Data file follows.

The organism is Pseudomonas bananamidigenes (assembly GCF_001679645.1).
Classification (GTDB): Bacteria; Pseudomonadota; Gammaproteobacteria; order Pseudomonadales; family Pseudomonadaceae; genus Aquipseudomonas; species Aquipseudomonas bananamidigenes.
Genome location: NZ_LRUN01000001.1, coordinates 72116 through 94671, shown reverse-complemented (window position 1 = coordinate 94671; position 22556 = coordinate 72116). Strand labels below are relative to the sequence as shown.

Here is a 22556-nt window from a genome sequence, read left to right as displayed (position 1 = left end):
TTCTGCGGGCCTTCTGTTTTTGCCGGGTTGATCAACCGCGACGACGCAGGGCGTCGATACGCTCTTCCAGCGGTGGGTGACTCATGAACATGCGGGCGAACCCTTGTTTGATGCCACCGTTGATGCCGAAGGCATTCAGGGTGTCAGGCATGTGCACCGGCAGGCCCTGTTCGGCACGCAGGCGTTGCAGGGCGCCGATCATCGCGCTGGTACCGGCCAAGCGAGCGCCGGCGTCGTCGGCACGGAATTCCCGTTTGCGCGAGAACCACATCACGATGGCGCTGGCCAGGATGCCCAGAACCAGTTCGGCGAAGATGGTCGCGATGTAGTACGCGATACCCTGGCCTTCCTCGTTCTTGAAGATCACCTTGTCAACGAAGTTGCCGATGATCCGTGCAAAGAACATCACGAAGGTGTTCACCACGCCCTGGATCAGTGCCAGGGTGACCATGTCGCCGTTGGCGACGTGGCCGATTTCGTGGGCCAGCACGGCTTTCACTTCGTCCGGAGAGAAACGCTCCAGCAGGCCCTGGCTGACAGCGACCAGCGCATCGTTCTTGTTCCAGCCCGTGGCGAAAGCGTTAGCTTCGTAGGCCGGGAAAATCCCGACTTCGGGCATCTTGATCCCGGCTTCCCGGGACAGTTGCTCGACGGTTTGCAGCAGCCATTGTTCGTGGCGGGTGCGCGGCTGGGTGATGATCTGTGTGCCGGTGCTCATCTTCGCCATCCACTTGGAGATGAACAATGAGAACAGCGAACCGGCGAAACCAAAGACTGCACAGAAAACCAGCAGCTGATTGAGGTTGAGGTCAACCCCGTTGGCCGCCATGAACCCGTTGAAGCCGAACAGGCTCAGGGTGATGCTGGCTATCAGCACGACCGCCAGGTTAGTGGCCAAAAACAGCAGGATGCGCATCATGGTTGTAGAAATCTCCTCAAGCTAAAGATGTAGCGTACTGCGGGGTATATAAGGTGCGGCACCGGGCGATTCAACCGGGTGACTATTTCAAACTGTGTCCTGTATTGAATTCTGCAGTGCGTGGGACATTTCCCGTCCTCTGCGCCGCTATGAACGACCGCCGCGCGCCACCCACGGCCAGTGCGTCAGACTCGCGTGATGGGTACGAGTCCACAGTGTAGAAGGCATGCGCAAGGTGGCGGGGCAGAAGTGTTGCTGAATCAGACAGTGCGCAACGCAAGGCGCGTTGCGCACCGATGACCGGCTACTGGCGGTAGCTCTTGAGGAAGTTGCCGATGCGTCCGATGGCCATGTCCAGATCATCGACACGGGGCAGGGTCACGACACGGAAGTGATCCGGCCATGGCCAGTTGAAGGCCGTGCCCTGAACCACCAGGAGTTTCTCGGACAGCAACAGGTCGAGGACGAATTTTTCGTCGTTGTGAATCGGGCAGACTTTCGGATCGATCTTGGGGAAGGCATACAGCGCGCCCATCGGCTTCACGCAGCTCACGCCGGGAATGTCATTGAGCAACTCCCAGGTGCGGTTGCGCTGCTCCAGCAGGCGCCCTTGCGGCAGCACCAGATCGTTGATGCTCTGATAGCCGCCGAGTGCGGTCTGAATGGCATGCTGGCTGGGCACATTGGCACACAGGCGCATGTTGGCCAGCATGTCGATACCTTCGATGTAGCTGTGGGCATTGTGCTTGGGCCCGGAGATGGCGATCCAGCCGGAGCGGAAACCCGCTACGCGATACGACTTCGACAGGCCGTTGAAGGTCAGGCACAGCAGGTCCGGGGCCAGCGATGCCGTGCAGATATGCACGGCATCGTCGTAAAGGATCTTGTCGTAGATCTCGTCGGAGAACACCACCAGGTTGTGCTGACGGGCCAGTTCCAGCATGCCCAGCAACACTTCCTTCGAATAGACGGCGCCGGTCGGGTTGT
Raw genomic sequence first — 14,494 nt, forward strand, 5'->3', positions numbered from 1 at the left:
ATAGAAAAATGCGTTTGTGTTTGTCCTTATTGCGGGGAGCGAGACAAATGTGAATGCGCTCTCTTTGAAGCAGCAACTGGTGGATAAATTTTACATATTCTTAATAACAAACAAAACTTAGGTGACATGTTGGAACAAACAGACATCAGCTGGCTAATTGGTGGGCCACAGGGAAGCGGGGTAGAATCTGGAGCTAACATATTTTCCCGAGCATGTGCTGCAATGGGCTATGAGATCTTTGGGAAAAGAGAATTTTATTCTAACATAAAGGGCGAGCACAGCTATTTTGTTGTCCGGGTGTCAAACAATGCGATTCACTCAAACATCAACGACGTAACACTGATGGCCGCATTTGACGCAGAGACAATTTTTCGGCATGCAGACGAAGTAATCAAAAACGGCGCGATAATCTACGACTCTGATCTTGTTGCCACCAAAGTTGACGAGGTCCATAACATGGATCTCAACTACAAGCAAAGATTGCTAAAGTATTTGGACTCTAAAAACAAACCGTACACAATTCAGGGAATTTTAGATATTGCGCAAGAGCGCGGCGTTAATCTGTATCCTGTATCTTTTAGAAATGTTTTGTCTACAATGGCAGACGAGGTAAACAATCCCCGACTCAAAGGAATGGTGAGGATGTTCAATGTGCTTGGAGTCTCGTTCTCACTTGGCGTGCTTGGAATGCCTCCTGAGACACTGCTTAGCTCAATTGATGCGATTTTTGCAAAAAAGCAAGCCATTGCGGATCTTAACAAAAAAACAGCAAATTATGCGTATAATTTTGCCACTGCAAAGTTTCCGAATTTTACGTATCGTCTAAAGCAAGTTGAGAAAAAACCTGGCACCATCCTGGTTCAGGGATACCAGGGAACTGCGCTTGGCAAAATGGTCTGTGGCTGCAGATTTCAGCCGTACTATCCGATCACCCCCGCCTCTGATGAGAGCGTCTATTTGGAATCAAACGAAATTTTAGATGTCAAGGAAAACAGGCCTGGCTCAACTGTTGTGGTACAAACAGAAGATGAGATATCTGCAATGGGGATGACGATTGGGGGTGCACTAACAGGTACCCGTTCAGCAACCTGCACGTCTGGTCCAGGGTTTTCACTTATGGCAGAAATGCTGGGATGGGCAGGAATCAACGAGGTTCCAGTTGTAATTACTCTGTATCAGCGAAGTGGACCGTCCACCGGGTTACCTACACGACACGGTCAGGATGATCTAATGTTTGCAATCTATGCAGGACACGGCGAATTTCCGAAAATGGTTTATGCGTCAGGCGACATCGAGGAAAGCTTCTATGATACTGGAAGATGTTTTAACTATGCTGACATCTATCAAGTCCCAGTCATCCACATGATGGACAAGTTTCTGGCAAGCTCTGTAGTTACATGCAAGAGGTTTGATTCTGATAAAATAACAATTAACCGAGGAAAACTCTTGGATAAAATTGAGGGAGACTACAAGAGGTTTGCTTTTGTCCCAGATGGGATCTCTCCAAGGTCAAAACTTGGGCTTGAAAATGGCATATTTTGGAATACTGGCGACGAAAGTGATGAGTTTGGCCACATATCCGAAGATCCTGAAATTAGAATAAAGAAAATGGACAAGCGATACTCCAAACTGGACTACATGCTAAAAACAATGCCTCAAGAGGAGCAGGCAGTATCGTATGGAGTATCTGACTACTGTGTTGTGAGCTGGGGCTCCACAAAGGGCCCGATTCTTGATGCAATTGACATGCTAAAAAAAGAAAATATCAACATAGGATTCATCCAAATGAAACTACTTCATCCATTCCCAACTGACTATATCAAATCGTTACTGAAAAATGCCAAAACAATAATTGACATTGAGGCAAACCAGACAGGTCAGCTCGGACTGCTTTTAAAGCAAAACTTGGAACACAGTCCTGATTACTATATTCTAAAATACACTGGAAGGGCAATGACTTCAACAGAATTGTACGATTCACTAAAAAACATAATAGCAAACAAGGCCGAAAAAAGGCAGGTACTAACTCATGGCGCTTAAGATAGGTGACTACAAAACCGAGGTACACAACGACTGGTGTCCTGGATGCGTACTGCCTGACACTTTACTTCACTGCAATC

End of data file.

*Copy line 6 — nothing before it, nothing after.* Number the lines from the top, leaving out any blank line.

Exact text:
Raw genomic sequence first — 14,494 nt, forward strand, 5'->3', positions numbered from 1 at the left: